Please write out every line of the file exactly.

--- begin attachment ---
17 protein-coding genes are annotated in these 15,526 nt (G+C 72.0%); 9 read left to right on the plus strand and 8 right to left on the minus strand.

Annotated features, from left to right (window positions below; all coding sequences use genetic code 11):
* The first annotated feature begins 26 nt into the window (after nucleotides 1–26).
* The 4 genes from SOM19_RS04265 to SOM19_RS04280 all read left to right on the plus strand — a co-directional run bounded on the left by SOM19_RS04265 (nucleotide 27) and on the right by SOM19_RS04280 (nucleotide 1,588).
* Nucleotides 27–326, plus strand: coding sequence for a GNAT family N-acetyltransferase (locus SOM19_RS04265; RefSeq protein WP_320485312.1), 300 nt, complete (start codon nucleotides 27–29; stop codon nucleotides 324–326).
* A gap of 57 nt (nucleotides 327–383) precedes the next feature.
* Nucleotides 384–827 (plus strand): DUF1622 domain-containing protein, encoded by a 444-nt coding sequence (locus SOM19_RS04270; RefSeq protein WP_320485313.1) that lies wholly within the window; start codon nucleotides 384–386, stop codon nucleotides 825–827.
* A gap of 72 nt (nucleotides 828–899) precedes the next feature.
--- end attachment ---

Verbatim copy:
17 protein-coding genes are annotated in these 15,526 nt (G+C 72.0%); 9 read left to right on the plus strand and 8 right to left on the minus strand.

Annotated features, from left to right (window positions below; all coding sequences use genetic code 11):
* The first annotated feature begins 26 nt into the window (after nucleotides 1–26).
* The 4 genes from SOM19_RS04265 to SOM19_RS04280 all read left to right on the plus strand — a co-directional run bounded on the left by SOM19_RS04265 (nucleotide 27) and on the right by SOM19_RS04280 (nucleotide 1,588).
* Nucleotides 27–326, plus strand: coding sequence for a GNAT family N-acetyltransferase (locus SOM19_RS04265; RefSeq protein WP_320485312.1), 300 nt, complete (start codon nucleotides 27–29; stop codon nucleotides 324–326).
* A gap of 57 nt (nucleotides 327–383) precedes the next feature.
* Nucleotides 384–827 (plus strand): DUF1622 domain-containing protein, encoded by a 444-nt coding sequence (locus SOM19_RS04270; RefSeq protein WP_320485313.1) that lies wholly within the window; start codon nucleotides 384–386, stop codon nucleotides 825–827.
* A gap of 72 nt (nucleotides 828–899) precedes the next feature.